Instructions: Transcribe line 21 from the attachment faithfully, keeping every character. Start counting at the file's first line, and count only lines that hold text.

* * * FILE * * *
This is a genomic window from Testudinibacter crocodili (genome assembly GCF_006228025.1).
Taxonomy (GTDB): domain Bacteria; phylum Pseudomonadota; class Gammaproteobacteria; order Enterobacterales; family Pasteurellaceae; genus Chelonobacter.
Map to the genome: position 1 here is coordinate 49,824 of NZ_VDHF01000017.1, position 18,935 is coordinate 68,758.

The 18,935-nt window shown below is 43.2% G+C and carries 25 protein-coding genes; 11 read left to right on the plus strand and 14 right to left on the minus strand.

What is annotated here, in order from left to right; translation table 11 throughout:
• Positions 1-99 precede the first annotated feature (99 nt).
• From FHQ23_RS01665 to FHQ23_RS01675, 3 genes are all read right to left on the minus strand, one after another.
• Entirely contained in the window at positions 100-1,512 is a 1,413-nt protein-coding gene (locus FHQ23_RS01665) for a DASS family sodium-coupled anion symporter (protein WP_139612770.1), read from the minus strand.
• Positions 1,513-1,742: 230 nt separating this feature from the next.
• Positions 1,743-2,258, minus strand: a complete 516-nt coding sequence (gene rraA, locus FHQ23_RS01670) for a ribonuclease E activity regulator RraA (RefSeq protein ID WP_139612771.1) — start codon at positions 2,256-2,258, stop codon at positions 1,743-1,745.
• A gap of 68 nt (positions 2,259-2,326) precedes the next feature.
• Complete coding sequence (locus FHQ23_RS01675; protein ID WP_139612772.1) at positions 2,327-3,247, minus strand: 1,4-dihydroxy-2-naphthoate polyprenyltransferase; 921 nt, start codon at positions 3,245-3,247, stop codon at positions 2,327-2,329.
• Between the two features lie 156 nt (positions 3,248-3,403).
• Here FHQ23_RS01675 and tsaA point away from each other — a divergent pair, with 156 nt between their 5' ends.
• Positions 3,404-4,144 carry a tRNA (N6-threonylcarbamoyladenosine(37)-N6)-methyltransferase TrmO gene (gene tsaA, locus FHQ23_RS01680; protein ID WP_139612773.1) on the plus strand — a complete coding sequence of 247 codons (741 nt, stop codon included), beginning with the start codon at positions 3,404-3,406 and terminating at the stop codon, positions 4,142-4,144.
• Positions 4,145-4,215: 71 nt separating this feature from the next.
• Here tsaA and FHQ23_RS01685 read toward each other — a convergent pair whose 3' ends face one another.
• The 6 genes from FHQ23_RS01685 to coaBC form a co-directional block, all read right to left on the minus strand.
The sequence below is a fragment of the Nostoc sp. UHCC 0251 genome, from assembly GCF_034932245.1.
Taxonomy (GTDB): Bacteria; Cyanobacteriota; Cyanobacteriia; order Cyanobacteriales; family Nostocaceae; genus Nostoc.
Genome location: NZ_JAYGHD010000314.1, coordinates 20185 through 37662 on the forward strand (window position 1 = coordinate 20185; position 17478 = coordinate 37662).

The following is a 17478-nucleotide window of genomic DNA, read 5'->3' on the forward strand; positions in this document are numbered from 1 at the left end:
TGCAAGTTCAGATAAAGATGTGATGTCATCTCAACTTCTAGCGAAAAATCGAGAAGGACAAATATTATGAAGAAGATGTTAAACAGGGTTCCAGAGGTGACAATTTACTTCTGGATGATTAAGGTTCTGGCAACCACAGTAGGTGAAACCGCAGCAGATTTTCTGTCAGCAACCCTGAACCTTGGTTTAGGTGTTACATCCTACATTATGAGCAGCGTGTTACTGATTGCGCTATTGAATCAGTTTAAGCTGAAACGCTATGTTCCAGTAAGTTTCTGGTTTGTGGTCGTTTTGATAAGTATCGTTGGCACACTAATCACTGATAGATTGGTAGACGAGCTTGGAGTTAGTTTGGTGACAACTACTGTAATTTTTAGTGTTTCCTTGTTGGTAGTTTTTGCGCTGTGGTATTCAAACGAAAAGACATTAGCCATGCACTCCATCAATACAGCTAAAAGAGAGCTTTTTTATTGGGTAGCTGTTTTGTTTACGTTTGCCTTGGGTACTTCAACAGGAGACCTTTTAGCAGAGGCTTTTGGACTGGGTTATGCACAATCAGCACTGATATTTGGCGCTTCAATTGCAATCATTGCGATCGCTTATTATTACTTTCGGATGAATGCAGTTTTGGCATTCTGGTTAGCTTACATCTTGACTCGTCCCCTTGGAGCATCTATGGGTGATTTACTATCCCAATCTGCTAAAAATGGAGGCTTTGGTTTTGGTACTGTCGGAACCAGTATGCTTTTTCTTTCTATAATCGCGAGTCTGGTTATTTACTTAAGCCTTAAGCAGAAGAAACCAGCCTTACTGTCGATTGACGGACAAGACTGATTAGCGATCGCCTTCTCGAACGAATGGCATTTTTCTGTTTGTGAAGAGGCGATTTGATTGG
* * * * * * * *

Genome location: NZ_JAYGHD010000314.1, coordinates 20185 through 37662 on the forward strand (window position 1 = coordinate 20185; position 17478 = coordinate 37662).